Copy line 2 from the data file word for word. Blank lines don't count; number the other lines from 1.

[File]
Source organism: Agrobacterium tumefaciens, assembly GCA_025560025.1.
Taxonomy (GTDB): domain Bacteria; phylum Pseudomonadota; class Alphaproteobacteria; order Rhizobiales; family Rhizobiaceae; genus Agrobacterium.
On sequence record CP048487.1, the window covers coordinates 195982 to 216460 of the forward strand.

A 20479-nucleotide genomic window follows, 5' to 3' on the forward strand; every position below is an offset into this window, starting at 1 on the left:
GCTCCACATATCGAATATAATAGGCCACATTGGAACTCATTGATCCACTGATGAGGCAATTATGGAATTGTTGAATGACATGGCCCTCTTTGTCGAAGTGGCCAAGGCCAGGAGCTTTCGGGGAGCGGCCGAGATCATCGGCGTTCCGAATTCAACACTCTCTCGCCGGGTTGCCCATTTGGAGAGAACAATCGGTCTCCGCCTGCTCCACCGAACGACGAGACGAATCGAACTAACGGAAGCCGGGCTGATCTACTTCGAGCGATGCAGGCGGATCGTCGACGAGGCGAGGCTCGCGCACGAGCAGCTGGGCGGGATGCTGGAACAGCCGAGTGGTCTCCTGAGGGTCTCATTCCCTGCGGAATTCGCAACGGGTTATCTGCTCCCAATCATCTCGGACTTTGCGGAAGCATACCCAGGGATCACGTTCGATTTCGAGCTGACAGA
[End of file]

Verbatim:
Taxonomy (GTDB): domain Bacteria; phylum Pseudomonadota; class Alphaproteobacteria; order Rhizobiales; family Rhizobiaceae; genus Agrobacterium.